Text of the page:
What you need to know about 'endocrine disruptors'



When we started on our low-tox living journey and while developing The Botanist’s all natural formula, we learned so much about the chemical cocktails that make up so many of our day-to-day products and the dangers they pose to our health.

When you delve into low-tox life you start to hear the term ‘endocrine disrupting’ quite often – but how many of us actually know what this means and how it can impact our health?

This Breast Cancer Awareness month, we want to shed some light on this super important area and encourage you to look at the products you are using at home – home care, cleaning, skin care or otherwise – and see if any of these chemicals are lurking in your home and how to avoid them!

Traditional household cleaning products are a huge culprit for housing toxic chemicals (when they actually list their ingredients), which is why The Botanist was born, but there are plenty of others we need to turn our attention to as well.

First up, what are EDCs?

According to hormone.org, the endocrine system is a network of glands and organs that produce, store, and secrete hormones. When functioning normally, the endocrine system works with other systems to regulate your body's healthy development and function throughout life. Endocrine-disrupting chemicals (EDCs) are substances in the environment, food sources, personal care products, and manufactured products that interfere with the normal function of your body’s endocrine system.

Why is this important?

There is no end to the tricks that endocrine disruptors can play on our bodies.

Some EDCs act like "hormone mimics" and trick our body into thinking that they are hormones, while other EDCs block natural hormones from doing their job. Other EDCs can increase or decrease the levels of hormones in our blood by affecting how they are made, broken down, or stored in our body. This can have wide ranging affects including negatively affecting fertility in both men and women, development and other significant health risks.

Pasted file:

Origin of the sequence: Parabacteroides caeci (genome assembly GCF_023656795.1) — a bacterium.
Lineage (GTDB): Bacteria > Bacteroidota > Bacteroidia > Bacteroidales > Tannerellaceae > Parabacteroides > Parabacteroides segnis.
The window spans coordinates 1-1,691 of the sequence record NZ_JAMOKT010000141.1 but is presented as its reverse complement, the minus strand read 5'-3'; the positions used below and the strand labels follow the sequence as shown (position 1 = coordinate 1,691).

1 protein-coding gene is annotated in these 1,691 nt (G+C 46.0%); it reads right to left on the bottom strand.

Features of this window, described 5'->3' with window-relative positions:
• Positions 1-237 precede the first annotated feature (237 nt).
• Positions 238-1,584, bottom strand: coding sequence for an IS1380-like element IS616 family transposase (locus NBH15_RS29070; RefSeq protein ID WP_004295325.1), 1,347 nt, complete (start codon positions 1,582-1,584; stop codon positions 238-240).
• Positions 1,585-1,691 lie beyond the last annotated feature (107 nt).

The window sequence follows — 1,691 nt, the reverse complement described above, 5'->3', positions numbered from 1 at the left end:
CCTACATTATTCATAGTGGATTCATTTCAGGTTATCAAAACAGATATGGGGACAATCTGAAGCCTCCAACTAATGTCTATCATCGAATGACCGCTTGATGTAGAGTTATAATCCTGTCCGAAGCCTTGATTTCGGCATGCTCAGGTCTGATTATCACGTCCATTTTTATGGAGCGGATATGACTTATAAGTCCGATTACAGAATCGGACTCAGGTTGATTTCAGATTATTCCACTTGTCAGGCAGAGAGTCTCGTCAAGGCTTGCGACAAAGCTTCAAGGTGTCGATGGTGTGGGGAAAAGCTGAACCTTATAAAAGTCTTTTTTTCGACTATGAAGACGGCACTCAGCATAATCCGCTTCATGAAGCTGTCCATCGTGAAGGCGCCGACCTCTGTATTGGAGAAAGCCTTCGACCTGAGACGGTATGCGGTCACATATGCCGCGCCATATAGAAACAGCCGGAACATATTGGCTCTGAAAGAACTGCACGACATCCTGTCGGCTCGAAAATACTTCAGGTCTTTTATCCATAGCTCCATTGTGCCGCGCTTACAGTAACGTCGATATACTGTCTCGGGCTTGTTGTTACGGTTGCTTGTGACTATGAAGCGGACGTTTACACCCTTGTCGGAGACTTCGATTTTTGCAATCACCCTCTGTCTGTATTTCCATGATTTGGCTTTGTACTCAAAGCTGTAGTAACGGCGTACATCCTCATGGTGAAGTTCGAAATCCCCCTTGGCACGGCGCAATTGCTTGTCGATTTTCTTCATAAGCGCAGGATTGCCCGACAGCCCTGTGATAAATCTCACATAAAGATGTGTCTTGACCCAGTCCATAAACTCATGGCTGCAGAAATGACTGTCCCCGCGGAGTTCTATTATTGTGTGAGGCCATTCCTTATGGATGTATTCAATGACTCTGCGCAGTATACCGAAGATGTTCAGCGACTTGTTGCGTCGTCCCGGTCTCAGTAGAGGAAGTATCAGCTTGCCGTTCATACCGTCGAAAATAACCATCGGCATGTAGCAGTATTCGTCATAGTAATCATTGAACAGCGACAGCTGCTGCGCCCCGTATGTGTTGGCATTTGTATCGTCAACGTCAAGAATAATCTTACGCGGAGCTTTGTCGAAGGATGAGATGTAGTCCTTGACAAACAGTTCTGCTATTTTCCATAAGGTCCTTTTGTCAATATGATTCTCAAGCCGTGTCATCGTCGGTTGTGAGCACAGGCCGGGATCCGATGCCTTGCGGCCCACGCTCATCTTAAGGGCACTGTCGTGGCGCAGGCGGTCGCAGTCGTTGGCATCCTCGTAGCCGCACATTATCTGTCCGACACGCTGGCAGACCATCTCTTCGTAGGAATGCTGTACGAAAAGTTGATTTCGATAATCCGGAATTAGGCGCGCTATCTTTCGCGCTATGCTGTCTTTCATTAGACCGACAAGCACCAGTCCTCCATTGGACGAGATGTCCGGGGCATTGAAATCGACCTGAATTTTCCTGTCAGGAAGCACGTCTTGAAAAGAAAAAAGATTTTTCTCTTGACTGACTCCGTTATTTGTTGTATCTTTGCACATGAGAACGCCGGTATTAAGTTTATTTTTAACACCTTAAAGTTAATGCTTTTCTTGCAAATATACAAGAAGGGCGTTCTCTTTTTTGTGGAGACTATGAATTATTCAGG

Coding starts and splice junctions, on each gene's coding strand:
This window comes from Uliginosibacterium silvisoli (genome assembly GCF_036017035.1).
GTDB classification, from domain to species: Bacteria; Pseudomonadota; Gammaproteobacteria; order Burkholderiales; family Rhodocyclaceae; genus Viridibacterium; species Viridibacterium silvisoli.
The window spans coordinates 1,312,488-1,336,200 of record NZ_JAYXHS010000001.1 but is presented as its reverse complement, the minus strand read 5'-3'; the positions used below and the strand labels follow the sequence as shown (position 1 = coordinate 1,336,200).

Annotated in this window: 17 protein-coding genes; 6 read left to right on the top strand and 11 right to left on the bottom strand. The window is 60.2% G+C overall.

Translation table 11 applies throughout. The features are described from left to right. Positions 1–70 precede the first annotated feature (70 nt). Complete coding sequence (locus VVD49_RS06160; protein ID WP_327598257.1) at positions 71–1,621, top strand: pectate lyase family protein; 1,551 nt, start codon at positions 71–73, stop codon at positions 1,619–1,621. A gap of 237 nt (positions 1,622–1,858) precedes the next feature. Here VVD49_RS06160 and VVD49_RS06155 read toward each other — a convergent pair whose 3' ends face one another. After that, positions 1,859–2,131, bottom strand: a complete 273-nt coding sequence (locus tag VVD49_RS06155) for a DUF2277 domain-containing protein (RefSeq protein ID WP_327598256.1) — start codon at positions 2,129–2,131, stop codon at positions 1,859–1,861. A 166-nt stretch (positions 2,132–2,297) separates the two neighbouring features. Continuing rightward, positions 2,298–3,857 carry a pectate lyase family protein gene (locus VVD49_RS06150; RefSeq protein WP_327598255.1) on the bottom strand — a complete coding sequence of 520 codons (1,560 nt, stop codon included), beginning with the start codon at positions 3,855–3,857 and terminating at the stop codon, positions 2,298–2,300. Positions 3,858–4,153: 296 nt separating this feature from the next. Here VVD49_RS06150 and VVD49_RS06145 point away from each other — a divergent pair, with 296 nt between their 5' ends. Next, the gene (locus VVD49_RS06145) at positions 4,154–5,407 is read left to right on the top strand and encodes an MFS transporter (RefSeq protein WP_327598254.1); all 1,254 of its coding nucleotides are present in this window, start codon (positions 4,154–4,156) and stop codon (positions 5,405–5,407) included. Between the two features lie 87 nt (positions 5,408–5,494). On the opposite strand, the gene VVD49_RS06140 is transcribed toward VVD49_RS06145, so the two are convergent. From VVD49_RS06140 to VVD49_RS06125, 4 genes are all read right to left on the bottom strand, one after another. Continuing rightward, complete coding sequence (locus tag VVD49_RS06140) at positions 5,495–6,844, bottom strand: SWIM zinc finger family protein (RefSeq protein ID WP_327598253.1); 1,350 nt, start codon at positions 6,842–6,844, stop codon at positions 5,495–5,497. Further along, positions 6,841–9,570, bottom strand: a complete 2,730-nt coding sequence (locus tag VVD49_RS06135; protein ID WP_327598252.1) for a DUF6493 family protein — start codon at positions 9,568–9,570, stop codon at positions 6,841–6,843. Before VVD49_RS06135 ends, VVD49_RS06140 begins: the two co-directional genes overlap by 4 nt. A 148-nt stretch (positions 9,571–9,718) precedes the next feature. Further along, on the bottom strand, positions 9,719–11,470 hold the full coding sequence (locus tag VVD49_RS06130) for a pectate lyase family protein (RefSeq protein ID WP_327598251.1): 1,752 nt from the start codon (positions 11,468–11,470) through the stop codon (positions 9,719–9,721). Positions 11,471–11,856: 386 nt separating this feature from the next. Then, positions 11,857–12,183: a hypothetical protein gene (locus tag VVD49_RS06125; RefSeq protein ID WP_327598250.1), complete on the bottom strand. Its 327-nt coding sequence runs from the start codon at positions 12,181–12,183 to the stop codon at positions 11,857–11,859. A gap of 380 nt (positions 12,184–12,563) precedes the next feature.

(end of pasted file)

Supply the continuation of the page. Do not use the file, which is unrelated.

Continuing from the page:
What can we do?

Avoiding endocrine disruptors is possible by shopping smarter for products without the chemicals. To start with, it’s important to know some of the most dangerous endocrine disruptors are and make product swaps to avoid them.

The Environmental Working Group lists the chemicals in the below table as some of the worst hormone disruptors to look out for. This is my no means an exhaustive list, just a ‘starter kit’ of ingredients to look out for and get you on the way to lowering your toxic load.

Reminder: don’t freak out! You do NOT have to change everything at the same time, just becoming aware is a good first step, and making one change at a time is good enough to reap health benefits.

Used as a preservative in makeup, lotion, shampoos and hair care products, shaving creams, toothpaste, tanning products and some deodorants. We can avoid them by looking for the word “paraben” at the end of the words in the ingredients, such as methylparaben and propylparaben.
These  chemicals act as binding agents and also make plastics flexible. They’re used in everything from household cleaners to food packaging to fragrance, cosmetics, candles and personal-care products. 
The terms “fragrance” or “parfum” on a product's ingredient list could mean anything. This is typically where phthalates and parabens are hidden from consumers. A 2010 study by Breast Cancer Prevention Partners looked at 17 fragrances and found they contained an average of four hormone-disrupting ingredients each, including synthetic musks and diethyl phthalate.
This is a germ-killing active ingredient in many antibacterial products. Triclosan is found in many soaps and sanitizers, and it often shows up in toothpastes, clothes, furniture and toys. In the US, Triclosan was banned from soaps because of concern that it is neither safe nor effective, yet it may be found in hundreds of other products.
This synthetic hormone can trick the body into thinking it’s the hormone estrogen, and has been linked to everything from breast and others cancers to reproductive problems, obesity, early puberty and heart disease. They are found in plastic bottles, plastic food storage, cans and even store receipts.
These chemicals can imitate thyroid hormones in our bodies and disrupt their activity. Research shows that they escape from electronics, couches, and baby products and collect in our household dust. It's almost impossible to avoid them completely, but one way to reduce exposure is to dust often with a damp cloth or Wood Duster to capture particles of dust instead of blowing them around the house.
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